The most basic thing the Lakers could have done to avoid with a win – not one that would have felt good, but at least a W – would have been to hit the leading shot. But memorably, James missed 3-pointers at the end of regulation and the first overtime that would have sealed it. The magic he showed in Indiana was used after a five-match road trip.

When you add James’ night (2 for 13) and Davis’ night (0 for 5) to the deep, it shows how low they were both against the Kings on jump shots, both of which Davis admitted. that he had taken too much.

There are two separate issues here: For James, who entered the night as a 3-point shooter about 37% of the time, the problem was his feet. He was consistently low on his jumper, and his last seven attempts from the 3-point boundary were all off target. He acknowledged that the issues were performance, not bad looks.

“I thought the look I got, I wasn’t under pressure. Wasn’t sharpened. Looks great,” he said. “The look I got (Friday night) was actually the people I found at Indy was better than. I just made them. The move I had on the Sabonis was literally inside my jersey. I just made it.”

James may have deserved the benefit of the doubt on him, even if he should have delivered more in the overtime period, when it was clear his 3-pointers weren’t going in. The big problem is Davis, who hasn’t been hitting 3-pointers all year.

Davis is on just 7 for 42 off three, or 16.7% from deep. The Lakers continue to run pick-and-pop plays for him that he can’t capitalize on on a regular basis. This is a far cry from the sniper he was during the 2020 title run. State site Cleaning the Glass puts his 3-point percentage in the second percentile among all the big guys in the NBA, and yet the Lakers remain optimistic.

“We’re encouraging him to shoot people in the open, knowing it’s going to come around,” Vogel said. “It just hasn’t happened. It’s part of our early season struggles. He starts to say that the way he’s done over the years is going to open up a lot for our team.”

The bottom line is starting to get in the way of the Lakers. They can’t lose any more games in the hope that Davis’ season-long shootout will suddenly turn. Expect the Lakers to start planning the shoots it’s showing now, rather than wait for the shoots to appear later.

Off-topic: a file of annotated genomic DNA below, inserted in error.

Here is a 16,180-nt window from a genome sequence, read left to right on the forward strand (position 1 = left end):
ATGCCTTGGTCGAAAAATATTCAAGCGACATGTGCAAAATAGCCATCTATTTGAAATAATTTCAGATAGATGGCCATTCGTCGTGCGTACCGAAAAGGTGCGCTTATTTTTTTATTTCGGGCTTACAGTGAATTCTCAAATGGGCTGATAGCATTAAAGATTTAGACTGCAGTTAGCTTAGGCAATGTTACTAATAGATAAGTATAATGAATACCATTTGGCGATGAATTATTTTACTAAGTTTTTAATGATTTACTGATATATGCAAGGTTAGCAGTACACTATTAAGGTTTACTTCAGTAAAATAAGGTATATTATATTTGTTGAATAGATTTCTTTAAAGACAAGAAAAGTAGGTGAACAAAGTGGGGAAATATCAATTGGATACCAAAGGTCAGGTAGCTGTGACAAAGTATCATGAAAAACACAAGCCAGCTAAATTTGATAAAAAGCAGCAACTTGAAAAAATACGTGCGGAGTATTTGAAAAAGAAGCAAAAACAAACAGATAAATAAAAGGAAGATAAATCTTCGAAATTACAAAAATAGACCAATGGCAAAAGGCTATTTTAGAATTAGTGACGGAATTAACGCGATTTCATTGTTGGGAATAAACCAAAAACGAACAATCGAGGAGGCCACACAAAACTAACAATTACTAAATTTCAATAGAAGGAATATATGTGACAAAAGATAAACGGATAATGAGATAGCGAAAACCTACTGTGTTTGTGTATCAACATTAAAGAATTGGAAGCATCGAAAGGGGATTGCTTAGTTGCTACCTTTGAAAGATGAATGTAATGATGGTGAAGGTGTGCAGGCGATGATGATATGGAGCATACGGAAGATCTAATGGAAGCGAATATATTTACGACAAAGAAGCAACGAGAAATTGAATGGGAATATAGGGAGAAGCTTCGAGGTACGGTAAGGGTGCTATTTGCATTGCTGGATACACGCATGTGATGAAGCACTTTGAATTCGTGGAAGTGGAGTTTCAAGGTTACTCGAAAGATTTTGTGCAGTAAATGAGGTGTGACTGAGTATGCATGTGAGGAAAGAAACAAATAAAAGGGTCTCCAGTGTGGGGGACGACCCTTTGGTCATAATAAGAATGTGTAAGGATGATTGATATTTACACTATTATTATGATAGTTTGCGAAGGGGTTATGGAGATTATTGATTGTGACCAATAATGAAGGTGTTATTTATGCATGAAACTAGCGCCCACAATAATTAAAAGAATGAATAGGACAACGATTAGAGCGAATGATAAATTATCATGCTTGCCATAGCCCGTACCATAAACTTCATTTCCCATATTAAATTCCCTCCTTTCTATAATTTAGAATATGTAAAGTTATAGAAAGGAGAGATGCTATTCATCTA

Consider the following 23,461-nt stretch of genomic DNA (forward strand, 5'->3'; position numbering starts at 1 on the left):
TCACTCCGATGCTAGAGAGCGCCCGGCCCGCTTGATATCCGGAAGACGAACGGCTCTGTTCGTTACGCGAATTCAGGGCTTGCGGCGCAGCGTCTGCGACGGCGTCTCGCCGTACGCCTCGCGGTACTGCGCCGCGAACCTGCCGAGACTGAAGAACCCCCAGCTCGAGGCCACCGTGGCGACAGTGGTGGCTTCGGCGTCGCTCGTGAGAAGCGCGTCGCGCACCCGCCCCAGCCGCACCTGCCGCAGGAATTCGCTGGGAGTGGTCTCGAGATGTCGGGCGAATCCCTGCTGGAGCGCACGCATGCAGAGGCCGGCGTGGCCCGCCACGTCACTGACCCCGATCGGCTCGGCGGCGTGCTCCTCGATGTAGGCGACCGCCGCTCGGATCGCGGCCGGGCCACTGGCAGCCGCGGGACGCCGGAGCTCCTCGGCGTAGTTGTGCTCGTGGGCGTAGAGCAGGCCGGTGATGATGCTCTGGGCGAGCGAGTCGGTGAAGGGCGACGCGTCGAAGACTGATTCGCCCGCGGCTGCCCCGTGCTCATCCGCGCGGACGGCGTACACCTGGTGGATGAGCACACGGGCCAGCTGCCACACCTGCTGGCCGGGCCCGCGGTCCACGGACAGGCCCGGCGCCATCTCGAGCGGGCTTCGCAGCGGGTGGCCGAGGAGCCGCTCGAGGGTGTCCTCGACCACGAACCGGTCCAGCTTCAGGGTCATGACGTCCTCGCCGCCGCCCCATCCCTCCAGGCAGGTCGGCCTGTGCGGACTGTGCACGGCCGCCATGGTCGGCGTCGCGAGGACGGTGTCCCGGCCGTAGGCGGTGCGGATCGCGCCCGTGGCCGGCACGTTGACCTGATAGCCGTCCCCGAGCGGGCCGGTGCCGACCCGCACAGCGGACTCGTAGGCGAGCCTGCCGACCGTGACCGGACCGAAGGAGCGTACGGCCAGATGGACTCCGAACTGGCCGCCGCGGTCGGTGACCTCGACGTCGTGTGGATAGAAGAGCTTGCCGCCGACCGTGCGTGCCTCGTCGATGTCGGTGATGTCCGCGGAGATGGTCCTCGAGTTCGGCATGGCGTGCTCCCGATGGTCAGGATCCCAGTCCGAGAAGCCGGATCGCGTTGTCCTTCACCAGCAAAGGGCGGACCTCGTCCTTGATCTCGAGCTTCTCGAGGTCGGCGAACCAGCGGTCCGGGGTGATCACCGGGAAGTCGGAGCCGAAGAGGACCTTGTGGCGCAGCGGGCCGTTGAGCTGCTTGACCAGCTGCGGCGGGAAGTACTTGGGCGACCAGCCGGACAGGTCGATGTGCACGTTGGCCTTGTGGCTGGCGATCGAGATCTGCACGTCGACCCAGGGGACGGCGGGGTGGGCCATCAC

16 offensive rebounds

The Kings hit the Lakers on offensive boards, a trend that has been going the wrong way for weeks now. He had 16 offensive rebounds for 23 second-chance points, which killed the Lakers. And some of that drama stuck with Davis.

“We should be able to take a shot (keep them),” he said. “I think it was three times where we got stops and got aggressive rebounds and scored runs on all of them.”

Now there’s a lot of data: The Lakers have played 1028 non-waste time assets with Davis at the center, roughly half of their net worth. Those lineups are allowing opponents to grab offensive rebounds 28.1% of the time, which ranks in the 20th percentile among all NBA lineups for cleaning glass. The Lakers have a long-time defensive rebounding percentage of 71.6%, which is the 25th in the NBA. Opponents are getting 14.6 second-chance points per game, which ranks 26th in the NBA.

Summary of all that data: The Lakers are hitting on the defensive glass, and they get even worse when they play short – which was an unbeatable lineup for them just two years ago. It’s a key reason why all lineups with Davis at center are outscoring 4.2 points per 100 assets, and why the Lakers have just 112.9 defensive ratings in the halfcourt defense: They keep giving their opponent a second chance.

World Nation News Desk